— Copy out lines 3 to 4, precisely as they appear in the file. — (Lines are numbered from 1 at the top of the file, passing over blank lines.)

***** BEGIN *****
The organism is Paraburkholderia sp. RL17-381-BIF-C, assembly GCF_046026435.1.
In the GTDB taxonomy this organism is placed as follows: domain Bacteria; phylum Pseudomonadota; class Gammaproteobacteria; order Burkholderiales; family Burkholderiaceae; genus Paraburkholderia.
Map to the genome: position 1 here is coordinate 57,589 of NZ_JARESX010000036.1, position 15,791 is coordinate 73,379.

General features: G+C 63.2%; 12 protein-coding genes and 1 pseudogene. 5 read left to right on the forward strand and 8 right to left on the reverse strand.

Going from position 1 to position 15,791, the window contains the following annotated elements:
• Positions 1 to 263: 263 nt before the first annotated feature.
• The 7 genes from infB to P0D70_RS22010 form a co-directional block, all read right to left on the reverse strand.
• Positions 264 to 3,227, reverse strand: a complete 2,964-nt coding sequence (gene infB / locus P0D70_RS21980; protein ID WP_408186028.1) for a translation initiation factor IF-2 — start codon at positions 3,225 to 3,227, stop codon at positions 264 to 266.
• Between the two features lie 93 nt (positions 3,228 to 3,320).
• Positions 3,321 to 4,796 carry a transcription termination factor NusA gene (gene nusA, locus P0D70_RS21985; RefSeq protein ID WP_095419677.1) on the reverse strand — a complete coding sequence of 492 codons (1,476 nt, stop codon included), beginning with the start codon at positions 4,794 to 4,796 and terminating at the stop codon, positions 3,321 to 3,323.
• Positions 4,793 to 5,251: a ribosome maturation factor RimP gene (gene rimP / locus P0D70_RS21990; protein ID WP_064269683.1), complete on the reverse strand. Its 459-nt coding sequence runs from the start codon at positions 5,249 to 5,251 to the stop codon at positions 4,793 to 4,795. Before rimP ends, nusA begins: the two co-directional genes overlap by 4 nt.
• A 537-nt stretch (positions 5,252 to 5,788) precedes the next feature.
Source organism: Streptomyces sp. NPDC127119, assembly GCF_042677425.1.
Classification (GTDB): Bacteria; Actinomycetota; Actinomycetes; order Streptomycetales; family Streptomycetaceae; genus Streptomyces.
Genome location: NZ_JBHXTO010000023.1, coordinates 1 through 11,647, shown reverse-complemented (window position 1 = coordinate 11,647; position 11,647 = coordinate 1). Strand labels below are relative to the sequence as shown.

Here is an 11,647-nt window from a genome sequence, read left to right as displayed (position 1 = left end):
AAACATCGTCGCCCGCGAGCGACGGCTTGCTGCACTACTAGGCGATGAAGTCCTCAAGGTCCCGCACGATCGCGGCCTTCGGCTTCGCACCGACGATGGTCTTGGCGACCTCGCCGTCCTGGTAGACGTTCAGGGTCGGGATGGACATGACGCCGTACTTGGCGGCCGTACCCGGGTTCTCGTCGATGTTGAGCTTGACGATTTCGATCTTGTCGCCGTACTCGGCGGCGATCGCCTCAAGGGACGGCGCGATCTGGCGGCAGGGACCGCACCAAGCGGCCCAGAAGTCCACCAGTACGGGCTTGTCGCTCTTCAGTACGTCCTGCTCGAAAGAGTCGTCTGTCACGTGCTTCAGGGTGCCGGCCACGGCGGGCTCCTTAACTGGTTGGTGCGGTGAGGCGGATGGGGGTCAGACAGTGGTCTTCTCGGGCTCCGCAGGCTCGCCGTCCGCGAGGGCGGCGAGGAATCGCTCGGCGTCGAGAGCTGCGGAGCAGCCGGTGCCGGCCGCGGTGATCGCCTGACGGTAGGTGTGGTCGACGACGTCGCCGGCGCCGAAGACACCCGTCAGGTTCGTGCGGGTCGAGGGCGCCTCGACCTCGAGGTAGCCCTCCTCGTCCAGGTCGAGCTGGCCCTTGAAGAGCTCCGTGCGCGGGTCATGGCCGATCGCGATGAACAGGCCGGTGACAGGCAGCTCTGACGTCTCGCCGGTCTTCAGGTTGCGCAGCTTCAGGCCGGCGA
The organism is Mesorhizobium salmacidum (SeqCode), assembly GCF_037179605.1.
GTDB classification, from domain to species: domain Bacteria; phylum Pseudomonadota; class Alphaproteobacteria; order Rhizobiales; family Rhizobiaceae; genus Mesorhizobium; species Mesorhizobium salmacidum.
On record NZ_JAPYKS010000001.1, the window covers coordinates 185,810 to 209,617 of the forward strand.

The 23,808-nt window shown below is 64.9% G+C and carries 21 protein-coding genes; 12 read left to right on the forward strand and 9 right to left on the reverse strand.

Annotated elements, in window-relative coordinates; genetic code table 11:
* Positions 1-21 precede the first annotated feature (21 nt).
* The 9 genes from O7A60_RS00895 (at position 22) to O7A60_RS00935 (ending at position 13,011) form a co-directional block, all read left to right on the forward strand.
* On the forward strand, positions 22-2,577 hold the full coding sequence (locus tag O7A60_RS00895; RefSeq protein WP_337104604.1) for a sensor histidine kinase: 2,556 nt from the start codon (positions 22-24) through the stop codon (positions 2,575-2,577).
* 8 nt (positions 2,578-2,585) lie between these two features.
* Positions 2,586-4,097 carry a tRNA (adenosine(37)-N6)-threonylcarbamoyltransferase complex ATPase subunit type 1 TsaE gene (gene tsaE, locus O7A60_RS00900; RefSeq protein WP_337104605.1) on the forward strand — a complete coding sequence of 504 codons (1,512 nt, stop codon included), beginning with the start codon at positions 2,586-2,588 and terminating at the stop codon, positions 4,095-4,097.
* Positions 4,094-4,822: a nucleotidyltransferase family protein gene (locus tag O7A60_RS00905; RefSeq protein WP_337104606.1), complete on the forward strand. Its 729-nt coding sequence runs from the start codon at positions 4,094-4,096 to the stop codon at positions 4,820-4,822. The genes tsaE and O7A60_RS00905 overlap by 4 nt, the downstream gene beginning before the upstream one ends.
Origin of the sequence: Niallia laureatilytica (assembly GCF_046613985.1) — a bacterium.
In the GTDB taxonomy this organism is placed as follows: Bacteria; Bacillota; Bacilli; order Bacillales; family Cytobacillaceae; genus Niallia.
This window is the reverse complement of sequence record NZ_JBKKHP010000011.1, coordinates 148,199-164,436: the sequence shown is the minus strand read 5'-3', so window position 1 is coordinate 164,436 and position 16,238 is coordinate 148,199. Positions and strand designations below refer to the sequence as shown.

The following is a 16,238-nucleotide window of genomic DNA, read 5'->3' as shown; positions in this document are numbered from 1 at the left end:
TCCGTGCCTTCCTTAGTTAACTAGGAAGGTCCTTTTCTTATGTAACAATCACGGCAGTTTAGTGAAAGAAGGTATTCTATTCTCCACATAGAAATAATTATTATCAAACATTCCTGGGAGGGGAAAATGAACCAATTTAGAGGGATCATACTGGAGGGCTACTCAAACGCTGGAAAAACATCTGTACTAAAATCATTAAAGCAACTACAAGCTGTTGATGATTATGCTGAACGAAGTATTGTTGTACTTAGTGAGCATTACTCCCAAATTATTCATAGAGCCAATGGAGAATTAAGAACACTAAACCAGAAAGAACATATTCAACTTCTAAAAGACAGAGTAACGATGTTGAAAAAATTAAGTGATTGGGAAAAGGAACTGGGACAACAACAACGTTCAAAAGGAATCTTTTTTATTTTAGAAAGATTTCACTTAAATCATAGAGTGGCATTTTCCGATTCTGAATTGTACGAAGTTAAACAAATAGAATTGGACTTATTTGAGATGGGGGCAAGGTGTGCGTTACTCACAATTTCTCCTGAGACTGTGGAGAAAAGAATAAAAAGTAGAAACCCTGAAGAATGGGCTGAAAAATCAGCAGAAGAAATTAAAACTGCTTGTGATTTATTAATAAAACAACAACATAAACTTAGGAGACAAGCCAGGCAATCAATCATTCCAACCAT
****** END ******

Map to the genome: position 1 here is coordinate 57,589 of NZ_JARESX010000036.1, position 15,791 is coordinate 73,379.

General features: G+C 63.2%; 12 protein-coding genes and 1 pseudogene. 5 read left to right on the forward strand and 8 right to left on the reverse strand.